In this series, The Arts in Palliative Care, we look at how the arts in palliative care settings can be a powerful and effective way of addressing the practical, psychological, social and spiritual issues that face people at the end of their lives.
An Irish hospice teamed up with a theatre company resulting in a remarkable show about daily hospice life. Regina McQuillan, Medical Director, St Francis Hospice, Dublin, and Sarah Jane Shiels and Sophie Motley of the WillFredd Theatre Company, explain some of the practical and ethical challenges they faced in creating the show.
WillFredd as a theatre company works by integrating into a community. CARE resulted from the integration of director, Sophie Motley, and designer, Sarah Jane, Shiels into the working lives of palliative care workers over the course of 14 months, by visiting the canteen and getting to know the staff.
Working together, we had specific conversations with the staff and interviewed doctors, nurses, care assistants, occupational therapists, physiotherapists, complementary therapists, chaplains, volunteers and security staff. Two work-in-progress pieces were developed, as the company felt strongly that the work should be shown to hospice staff and the artistic community and feedback received.
The biggest challenge was how to negotiate patient confidentiality. WillFredd’s work engages constantly with a community and, for the first time, WillFredd had to limit the access of the group as a whole to some of the information. It is an interesting balance to consider when working in arts and health. We asked one of the doctors in the hospice to invent a character and case study for us, and hence, our main character, Anne, came into being. In this way, the piece was factually accurate, containing real and typical information, but it was also invented so it did not breach any confidentiality.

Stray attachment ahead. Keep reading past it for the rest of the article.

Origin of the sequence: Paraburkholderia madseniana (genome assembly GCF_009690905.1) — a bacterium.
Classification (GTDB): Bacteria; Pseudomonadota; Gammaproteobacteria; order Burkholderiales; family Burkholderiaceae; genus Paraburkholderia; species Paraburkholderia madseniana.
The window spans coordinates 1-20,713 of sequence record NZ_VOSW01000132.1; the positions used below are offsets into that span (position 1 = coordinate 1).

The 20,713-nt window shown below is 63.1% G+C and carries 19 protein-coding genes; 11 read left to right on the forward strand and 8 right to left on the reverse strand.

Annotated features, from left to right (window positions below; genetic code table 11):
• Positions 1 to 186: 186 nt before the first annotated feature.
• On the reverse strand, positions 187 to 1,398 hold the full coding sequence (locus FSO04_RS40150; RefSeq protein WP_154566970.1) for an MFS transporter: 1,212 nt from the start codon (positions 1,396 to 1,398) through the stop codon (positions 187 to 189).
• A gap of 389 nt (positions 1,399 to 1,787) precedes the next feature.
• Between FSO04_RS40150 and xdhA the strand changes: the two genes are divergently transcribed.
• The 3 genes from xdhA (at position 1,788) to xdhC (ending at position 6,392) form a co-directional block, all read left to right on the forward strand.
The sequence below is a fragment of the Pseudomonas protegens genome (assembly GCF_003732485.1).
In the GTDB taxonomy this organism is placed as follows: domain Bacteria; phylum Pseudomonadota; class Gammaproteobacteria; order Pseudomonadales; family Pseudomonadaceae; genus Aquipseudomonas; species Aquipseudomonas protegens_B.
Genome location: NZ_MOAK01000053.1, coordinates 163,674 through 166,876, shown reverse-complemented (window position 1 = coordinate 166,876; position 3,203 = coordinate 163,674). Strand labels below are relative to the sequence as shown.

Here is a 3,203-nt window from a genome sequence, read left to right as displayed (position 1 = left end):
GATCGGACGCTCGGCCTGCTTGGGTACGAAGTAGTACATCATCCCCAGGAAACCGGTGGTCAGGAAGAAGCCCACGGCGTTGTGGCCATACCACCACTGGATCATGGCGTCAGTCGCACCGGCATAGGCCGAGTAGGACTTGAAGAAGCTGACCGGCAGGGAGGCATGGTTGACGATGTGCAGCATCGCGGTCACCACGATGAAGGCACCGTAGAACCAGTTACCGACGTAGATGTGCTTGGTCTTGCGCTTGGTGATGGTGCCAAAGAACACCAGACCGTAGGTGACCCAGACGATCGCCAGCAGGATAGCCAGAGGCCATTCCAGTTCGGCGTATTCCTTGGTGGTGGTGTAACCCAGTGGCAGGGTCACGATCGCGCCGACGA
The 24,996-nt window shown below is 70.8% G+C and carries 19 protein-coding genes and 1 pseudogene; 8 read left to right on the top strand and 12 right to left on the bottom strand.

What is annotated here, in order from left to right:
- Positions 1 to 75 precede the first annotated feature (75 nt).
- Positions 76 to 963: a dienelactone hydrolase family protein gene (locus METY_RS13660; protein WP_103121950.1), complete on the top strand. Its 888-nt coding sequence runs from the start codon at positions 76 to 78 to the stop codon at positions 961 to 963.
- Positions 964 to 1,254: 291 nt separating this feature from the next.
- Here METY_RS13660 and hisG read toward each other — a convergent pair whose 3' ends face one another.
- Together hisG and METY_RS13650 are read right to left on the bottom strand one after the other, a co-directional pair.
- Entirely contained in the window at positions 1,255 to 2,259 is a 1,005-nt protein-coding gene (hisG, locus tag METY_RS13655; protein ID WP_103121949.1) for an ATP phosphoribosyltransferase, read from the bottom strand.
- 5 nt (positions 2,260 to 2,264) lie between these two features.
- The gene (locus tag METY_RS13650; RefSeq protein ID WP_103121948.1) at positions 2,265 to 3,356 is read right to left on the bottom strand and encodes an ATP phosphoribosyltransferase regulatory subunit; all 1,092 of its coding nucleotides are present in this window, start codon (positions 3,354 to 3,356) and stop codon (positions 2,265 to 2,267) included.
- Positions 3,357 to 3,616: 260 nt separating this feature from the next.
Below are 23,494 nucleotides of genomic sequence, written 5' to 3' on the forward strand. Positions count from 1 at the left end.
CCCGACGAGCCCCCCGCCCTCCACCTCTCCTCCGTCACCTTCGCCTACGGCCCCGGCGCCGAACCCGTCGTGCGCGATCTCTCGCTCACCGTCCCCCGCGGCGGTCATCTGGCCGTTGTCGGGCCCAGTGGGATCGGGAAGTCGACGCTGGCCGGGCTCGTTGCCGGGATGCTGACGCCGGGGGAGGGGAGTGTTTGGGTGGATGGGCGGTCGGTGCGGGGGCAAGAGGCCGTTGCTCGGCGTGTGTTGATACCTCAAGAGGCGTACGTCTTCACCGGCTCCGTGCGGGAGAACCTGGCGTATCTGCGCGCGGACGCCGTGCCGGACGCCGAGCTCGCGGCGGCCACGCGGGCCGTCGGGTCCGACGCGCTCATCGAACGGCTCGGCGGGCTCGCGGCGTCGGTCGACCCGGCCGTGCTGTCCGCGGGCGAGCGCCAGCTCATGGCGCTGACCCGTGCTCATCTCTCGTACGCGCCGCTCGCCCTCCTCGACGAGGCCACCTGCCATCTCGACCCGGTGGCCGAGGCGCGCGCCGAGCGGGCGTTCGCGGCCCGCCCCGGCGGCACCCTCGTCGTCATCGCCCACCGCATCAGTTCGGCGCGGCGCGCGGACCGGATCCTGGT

Another challenge was where to place the patient. In the hospice setting, the patient is the focus. There have been many theatrical productions dealing with end-of-life care, and the patient is very often the main character. With CARE, we wanted to foreground the people working for the patient. We found that whenever we asked a performer to play the part of the patient, the focus immediately went straight to them and our intention was lost. Our solution was to use a mannequin as our patient – ‘Anne’ – an inanimate object whose importance and presence onstage was the result of the attitudes of the performers around her. She was at once their patient and their tool, she could be cared for and discarded as a prop when needed.
CARE opened in Dublin in 2014, and then toured nationally around Ireland, significantly to both theatres and hospices in each county we visited. WillFredd hosted numerous post-show discussions, some focusing on the artistic elements of the show, others specifically on the medical and palliative care.
Through long-term engagement with the palliative care community, WillFredd created a new audience who attended the final production. Our artistic representation received positive feedback from the healthcare workers. Many of our audience attended due to a family or friends receiving palliative care. We gained very positive feedback from this audience demographic, many of whom found themselves very moved and at the same time surprised at how much humour was in the production.
- YouTube – watch the trailer of the video.
- St Francis Hospice.
- Contact Dr Regina McQuillan by email.
- Contact Sarah Jane Shiels and Sophie Motley by email.
Read more posts in the Arts and Palliative Care series on the EAPC Blog.